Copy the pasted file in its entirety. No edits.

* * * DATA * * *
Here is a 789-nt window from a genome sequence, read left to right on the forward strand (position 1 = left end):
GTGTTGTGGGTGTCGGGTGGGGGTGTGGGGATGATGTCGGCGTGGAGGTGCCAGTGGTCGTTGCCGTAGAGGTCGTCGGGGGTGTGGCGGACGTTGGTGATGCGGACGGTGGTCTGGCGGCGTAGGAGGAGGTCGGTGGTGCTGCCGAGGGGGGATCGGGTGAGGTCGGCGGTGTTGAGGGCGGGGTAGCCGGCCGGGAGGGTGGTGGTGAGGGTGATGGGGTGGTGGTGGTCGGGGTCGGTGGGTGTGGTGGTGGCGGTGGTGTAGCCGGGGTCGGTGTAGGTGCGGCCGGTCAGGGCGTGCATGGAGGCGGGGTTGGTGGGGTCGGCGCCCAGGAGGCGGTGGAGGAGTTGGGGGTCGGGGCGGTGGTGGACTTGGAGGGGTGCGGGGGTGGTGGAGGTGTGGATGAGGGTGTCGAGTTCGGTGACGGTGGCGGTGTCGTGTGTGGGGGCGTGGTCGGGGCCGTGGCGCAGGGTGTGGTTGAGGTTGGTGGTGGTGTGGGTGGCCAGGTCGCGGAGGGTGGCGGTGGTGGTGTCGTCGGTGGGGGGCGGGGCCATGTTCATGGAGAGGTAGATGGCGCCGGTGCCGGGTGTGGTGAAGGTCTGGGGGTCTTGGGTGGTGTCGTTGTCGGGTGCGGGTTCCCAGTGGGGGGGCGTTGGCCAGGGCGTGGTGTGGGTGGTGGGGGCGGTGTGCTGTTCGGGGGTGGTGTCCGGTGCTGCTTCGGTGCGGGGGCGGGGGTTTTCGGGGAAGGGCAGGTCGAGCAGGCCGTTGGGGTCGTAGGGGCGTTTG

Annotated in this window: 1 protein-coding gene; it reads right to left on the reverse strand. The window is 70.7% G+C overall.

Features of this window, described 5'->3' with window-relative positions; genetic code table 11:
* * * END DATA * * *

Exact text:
Here is a 789-nt window from a genome sequence, read left to right on the forward strand (position 1 = left end):
GTGTTGTGGGTGTCGGGTGGGGGTGTGGGGATGATGTCGGCGTGGAGGTGCCAGTGGTCGTTGCCGTAGAGGTCGTCGGGGGTGTGGCGGACGTTGGTGATGCGGACGGTGGTCTGGCGGCGTAGGAGGAGGTCGGTGGTGCTGCCGAGGGGGGATCGGGTGAGGTCGGCGGTGTTGAGGGCGGGGTAGCCGGCCGGGAGGGTGGTGGTGAGGGTGATGGGGTGGTGGTGGTCGGGGTCGGTGGGTGTGGTGGTGGCGGTGGTGTAGCCGGGGTCGGTGTAGGTGCGGCCGGTCAGGGCGTGCATGGAGGCGGGGTTGGTGGGGTCGGCGCCCAGGAGGCGGTGGAGGAGTTGGGGGTCGGGGCGGTGGTGGACTTGGAGGGGTGCGGGGGTGGTGGAGGTGTGGATGAGGGTGTCGAGTTCGGTGACGGTGGCGGTGTCGTGTGTGGGGGCGTGGTCGGGGCCGTGGCGCAGGGTGTGGTTGAGGTTGGTGGTGGTGTGGGTGGCCAGGTCGCGGAGGGTGGCGGTGGTGGTGTCGTCGGTGGGGGGCGGGGCCATGTTCATGGAGAGGTAGATGGCGCCGGTGCCGGGTGTGGTGAAGGTCTGGGGGTCTTGGGTGGTGTCGTTGTCGGGTGCGGGTTCCCAGTGGGGGGGCGTTGGCCAGGGCGTGGTGTGGGTGGTGGGGGCGGTGTGCTGTTCGGGGGTGGTGTCCGGTGCTGCTTCGGTGCGGGGGCGGGGGTTTTCGGGGAAGGGCAGGTCGAGCAGGCCGTTGGGGTCGTAGGGGCGTTTG

Annotated in this window: 1 protein-coding gene; it reads right to left on the reverse strand. The window is 70.7% G+C overall.

Features of this window, described 5'->3' with window-relative positions; genetic code table 11: